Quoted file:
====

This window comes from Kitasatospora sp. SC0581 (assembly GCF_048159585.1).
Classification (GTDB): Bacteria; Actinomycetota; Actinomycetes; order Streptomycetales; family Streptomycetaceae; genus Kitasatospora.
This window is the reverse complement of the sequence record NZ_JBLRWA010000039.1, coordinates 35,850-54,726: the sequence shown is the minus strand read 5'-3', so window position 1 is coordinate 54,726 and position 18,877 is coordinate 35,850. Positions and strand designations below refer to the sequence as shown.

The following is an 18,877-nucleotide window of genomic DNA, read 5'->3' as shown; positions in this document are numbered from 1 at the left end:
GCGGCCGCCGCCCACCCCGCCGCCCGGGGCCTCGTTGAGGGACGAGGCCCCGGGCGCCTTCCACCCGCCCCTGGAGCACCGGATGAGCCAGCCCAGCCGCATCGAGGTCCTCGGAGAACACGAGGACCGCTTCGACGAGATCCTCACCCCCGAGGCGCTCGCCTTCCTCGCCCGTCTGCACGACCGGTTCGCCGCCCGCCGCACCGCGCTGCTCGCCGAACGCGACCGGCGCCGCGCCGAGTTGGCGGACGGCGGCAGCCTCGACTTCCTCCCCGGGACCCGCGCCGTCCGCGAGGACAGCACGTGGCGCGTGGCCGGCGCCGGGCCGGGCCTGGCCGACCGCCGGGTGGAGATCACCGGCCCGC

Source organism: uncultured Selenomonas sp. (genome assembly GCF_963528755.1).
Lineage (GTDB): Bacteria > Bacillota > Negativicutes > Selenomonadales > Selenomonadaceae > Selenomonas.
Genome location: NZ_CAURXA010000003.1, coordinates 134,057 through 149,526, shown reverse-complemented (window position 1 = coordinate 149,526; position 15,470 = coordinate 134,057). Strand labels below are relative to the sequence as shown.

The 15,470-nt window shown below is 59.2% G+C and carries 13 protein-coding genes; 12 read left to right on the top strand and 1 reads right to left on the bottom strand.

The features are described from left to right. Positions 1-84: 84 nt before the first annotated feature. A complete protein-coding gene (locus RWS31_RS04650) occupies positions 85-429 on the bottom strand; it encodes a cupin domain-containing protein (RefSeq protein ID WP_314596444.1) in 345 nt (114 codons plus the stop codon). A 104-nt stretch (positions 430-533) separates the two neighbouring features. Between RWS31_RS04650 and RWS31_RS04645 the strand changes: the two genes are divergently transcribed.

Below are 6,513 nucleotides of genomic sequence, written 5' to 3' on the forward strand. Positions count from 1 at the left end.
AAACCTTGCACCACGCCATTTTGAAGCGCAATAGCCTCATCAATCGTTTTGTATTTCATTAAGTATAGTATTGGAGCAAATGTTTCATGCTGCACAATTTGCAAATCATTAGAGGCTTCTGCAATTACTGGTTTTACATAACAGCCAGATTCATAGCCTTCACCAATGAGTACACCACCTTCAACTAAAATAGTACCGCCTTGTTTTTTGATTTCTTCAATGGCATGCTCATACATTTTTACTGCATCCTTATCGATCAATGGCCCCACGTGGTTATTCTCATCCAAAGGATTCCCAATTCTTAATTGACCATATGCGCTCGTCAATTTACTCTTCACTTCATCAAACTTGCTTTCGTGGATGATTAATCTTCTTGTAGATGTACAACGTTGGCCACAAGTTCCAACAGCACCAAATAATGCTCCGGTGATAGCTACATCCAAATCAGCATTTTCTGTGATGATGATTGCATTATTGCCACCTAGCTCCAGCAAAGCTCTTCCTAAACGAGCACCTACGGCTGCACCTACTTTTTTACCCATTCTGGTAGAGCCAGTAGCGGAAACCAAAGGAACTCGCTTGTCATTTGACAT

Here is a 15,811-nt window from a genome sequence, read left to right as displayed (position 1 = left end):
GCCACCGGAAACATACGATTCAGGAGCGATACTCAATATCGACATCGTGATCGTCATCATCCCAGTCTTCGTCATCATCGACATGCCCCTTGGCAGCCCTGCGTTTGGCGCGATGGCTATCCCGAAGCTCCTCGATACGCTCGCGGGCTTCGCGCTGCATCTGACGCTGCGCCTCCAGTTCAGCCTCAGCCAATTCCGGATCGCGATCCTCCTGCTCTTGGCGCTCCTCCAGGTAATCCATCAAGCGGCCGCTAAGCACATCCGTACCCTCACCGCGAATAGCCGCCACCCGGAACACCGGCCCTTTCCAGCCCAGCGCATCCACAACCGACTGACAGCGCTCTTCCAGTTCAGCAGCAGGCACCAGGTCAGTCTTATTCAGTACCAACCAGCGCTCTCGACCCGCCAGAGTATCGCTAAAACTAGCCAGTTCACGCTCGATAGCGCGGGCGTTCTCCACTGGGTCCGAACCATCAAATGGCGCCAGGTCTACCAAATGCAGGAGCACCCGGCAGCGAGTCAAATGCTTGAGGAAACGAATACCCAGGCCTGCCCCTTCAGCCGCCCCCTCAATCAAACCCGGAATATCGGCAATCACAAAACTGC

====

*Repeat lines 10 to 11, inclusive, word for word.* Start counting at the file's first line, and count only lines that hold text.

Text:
The features are described from left to right. Positions 1-84: 84 nt before the first annotated feature. A complete protein-coding gene (locus RWS31_RS04650) occupies positions 85-429 on the bottom strand; it encodes a cupin domain-containing protein (RefSeq protein ID WP_314596444.1) in 345 nt (114 codons plus the stop codon). A 104-nt stretch (positions 430-533) separates the two neighbouring features. Between RWS31_RS04650 and RWS31_RS04645 the strand changes: the two genes are divergently transcribed.

Below are 6,513 nucleotides of genomic sequence, written 5' to 3' on the forward strand. Positions count from 1 at the left end.